How To Stop A Dog From Peeing In The House: Dog Training Guide
Is your dog turning your home into a maze of wet spots and pungent smells? This so-called inappropriate urination should be addressed as soon as possible. Foremost, you need to figure out why your dog is peeing inside your home. Luckily, I will give you tips on how to stop a dog from peeing in the house, so you don't have to live with ruined carpets and smelly floors.
Why Do Dogs Pee in the House?
Peeing in the house is quite a common dog problem. Veterinarians call it inappropriate urination. It is usually addressed when they are still puppies. If your dog is still a puppy, the house training might not be complete yet, and it can take a while.
However, if you have a house trained your dog already, and all of a sudden, the inappropriate peeing started in your house again, there are other potential reasons and causes for that behavior that you should be keen about. Before investigating behavioral causes for the inappropriate urination, it is essential to rule out health problems first.
How to Stop a Dog from Peeing in the House
There are several reasons why a housetrained dog might start urinating in the house. Here are some steps on how to stop a dog from peeing in the house:
Step 1: Observation
Determine if that inappropriate peeing in the house is just an occasional slip-up or something more pressing. Observe to see if it happens repetitively. If it doesn’t happen again, it may have only been a slip-up. If repeated, a medical check-up is necessary to determine if any medical issues are causing the lack of voluntary control over urination.
Step 2: Identifying the Problem
If medical reasons have been ruled out for such peeing, allowing your dog to more frequent trips outdoors can put an end to a dog peeing. However, if the problem is still recurring, consider starting over with the basics of house training. If allowing your dog to go outdoors more still doesn’t help, you may have to ask yourself the following questions:
- Are there any changes in the environment such as a new baby or another pet?
- Are there stress factors that may be affecting your pet, such as constructions that make a lot of noise?
- Is there any change in your usual schedule or your dog’s schedule?
- Are you still providing your dog enough exercise?
- Is there any emotional trouble, like another pet or a member of your household who is no longer at home?
Step 3: Finding a Solution
Work with your dog to find a solution to its inappropriate peeing behavior, depending on the problem. If your veterinary tells you that your older dog does have arthritis, treating arthritis that’s causing the pain could solve your problem. If temporary environmental factors are stressing your dog out, then hopefully, once they’re removed, he will return to being housetrained again.
You also have to make sure there is not another pet urinating on the carpet because it signals to the dog that it's okay to pee there. It could also be that your dog may only be marking the area that had been soiled before. Be sure to clean any urine-stained areas as thoroughly as possible to avoid a repeat.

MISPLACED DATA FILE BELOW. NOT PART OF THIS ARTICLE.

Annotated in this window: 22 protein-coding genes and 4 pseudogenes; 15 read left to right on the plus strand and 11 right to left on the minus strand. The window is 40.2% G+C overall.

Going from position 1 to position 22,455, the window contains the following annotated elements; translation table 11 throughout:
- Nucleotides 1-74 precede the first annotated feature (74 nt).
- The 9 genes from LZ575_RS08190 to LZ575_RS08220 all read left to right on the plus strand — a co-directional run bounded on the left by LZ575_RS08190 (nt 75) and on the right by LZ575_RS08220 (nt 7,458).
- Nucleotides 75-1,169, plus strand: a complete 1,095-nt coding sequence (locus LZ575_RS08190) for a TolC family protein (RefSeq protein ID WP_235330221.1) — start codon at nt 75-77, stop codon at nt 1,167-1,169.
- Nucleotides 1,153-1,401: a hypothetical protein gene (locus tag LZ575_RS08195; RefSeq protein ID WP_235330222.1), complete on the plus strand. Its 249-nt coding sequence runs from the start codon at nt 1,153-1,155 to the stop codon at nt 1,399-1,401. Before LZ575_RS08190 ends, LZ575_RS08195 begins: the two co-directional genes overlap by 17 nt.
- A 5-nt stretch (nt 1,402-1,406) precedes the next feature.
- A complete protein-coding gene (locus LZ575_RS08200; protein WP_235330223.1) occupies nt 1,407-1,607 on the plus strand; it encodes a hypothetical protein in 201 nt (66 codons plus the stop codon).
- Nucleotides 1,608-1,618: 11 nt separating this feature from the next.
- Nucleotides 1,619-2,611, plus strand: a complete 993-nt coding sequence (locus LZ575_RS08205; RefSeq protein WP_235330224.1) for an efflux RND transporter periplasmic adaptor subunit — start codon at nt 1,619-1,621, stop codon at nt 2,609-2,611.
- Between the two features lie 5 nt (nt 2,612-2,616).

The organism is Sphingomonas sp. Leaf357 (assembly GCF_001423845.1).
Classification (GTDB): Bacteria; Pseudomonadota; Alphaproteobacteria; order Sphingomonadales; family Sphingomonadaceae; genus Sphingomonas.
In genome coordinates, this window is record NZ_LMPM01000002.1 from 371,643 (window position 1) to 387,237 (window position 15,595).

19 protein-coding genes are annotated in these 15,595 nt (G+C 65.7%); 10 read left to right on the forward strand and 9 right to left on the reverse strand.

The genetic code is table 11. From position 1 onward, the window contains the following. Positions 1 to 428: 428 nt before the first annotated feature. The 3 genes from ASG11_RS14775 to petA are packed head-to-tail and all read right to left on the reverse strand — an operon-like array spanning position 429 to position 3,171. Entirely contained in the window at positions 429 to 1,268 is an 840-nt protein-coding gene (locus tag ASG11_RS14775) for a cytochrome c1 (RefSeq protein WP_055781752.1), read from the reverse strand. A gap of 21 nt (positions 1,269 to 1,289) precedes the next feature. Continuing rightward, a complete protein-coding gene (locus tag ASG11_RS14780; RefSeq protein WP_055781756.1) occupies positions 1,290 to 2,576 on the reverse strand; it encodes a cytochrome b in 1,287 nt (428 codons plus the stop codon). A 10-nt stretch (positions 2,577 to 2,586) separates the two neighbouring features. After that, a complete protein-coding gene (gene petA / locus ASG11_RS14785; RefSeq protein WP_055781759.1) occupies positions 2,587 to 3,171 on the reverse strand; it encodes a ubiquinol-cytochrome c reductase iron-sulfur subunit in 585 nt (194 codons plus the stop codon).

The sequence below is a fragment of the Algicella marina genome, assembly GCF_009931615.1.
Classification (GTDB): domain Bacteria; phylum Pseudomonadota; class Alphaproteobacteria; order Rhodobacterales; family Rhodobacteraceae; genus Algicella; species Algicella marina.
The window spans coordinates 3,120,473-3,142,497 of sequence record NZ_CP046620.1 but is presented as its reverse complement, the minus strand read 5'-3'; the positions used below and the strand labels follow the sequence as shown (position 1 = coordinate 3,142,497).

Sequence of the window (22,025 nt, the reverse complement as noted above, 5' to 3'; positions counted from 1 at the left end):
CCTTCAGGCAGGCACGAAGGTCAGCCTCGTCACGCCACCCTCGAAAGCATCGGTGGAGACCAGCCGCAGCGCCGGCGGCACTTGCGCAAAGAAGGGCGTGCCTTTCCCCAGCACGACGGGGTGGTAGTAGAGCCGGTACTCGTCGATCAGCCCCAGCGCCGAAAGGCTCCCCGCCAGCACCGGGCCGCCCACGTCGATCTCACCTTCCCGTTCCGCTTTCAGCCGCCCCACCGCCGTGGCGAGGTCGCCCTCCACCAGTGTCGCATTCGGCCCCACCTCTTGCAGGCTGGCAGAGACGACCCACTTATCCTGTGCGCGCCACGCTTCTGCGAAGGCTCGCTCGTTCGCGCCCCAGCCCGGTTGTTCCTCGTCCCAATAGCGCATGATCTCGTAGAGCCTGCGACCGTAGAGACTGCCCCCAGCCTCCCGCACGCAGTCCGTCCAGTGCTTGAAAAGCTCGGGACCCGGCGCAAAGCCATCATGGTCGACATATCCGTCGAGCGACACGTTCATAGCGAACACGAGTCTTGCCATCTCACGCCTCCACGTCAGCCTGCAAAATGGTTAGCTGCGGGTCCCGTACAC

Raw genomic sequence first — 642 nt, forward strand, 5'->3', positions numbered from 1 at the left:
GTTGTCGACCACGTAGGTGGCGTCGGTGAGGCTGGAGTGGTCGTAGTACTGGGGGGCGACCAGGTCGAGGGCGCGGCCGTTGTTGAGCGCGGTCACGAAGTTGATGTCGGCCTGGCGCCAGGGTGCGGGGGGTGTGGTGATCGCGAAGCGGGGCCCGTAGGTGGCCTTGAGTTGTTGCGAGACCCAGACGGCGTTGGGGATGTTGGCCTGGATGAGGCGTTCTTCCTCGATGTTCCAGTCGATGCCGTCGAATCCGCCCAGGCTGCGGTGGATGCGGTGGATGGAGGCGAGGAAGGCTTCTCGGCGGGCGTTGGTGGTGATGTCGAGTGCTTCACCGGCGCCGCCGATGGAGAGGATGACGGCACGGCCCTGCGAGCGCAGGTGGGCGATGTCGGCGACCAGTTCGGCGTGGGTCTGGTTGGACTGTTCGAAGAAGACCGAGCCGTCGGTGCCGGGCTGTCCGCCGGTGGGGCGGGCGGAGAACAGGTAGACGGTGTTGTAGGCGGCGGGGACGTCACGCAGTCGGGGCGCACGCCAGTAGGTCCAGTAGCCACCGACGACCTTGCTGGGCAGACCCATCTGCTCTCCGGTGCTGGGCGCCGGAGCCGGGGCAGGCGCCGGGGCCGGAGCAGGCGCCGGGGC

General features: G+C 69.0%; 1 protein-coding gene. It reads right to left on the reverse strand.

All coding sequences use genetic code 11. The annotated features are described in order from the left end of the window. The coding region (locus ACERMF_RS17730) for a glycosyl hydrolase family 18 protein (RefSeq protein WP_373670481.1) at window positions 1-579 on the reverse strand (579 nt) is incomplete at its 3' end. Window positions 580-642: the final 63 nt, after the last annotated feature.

As soon as you arrive home from work, remember to take your dog outside, but if it is not possible, consider an alternative such as a dog door, a dog walker, or the use of dog potty pads. You may also opt for dog diapers if your pet needs a little extra assistance.
If you find it necessary, you may also do housetraining basics again. Because your dog was once house trained, it can be helpful to revisit the training and repeat the steps. Be sure you’re also following other important routines such as exercising your dog in the morning or going outside to play or have a brisk walk. These techniques will enable the dog to empty her bladder and bowels before starting the day.
Other Useful Tips
Whatever it takes, don't easily give up on your dog. Be patient with your pet, and try making simple resolves to help the dog with its problem. Here are a few useful tips on how to stop a dog from peeing in the house:
Increase Potty Breaks
Take your dog outside to pee after drinking, eating, or waking from naps. Consider rewarding your dog for peeing outside in the appropriate places.
Identify the Stimulant
Try to figure out if there is something that provokes your dog to pee in your house inappropriately. If you cannot eliminate that stimulant, teach your dog to live with it, or change any elements to calm your dog's anxiety. Play music to avoid the noises that your dog might have been reacting to.
Don't Hit or Yell at Your Dog
Don't punish right away or scream at your dog for urinating inside your house. Doing these will make your dog learn that its people are unpredictable or unsafe to be around. Your dog may also learn to be afraid to urinate in front of you, not only indoors but also outdoors, which could lead to more peeing indoors.
Clean up Thoroughly
Thoroughly clean up each urine as soon as possible with an enzyme cleaner that eliminates the smell. If dogs don't recognize the urine smell, they will not think that indoors is acceptable.
Get Professional Help
When you've already tried everything, and it is still hard to stop a dog from peeing in the house, it's time to consider getting a dog trainer or dog behaviorist for a single consultation or other sessions needed.
Figuring out how to stop a dog from peeing in the house can be frustrating, but don't give up on your dog yet. Follow this guide that can help you toilet-train your dog. Remember, you are not alone. You can reach out for support to other dog lovers. Know more about pet training.
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